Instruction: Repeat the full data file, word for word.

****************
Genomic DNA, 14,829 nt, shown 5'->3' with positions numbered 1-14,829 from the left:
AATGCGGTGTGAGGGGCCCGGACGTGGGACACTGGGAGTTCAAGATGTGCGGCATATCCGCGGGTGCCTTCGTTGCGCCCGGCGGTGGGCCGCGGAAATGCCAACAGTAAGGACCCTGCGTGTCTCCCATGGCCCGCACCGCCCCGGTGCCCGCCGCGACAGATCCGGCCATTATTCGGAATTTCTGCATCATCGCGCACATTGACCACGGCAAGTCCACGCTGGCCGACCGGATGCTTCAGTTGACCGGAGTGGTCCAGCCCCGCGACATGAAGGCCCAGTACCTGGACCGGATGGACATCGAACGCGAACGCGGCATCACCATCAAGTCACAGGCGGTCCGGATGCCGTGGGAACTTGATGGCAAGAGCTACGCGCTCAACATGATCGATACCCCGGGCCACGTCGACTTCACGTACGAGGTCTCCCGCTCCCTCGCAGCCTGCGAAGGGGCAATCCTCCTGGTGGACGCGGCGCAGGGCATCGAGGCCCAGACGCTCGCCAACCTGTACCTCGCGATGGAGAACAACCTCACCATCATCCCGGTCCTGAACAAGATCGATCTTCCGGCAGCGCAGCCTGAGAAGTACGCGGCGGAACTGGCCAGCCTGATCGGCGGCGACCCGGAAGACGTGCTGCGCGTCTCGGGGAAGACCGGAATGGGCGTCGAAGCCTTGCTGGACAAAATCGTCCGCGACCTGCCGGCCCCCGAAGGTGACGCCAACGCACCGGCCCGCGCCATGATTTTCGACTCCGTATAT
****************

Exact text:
Genomic DNA, 14,829 nt, shown 5'->3' with positions numbered 1-14,829 from the left:
AATGCGGTGTGAGGGGCCCGGACGTGGGACACTGGGAGTTCAAGATGTGCGGCATATCCGCGGGTGCCTTCGTTGCGCCCGGCGGTGGGCCGCGGAAATGCCAACAGTAAGGACCCTGCGTGTCTCCCATGGCCCGCACCGCCCCGGTGCCCGCCGCGACAGATCCGGCCATTATTCGGAATTTCTGCATCATCGCGCACATTGACCACGGCAAGTCCACGCTGGCCGACCGGATGCTTCAGTTGACCGGAGTGGTCCAGCCCCGCGACATGAAGGCCCAGTACCTGGACCGGATGGACATCGAACGCGAACGCGGCATCACCATCAAGTCACAGGCGGTCCGGATGCCGTGGGAACTTGATGGCAAGAGCTACGCGCTCAACATGATCGATACCCCGGGCCACGTCGACTTCACGTACGAGGTCTCCCGCTCCCTCGCAGCCTGCGAAGGGGCAATCCTCCTGGTGGACGCGGCGCAGGGCATCGAGGCCCAGACGCTCGCCAACCTGTACCTCGCGATGGAGAACAACCTCACCATCATCCCGGTCCTGAACAAGATCGATCTTCCGGCAGCGCAGCCTGAGAAGTACGCGGCGGAACTGGCCAGCCTGATCGGCGGCGACCCGGAAGACGTGCTGCGCGTCTCGGGGAAGACCGGAATGGGCGTCGAAGCCTTGCTGGACAAAATCGTCCGCGACCTGCCGGCCCCCGAAGGTGACGCCAACGCACCGGCCCGCGCCATGATTTTCGACTCCGTATAT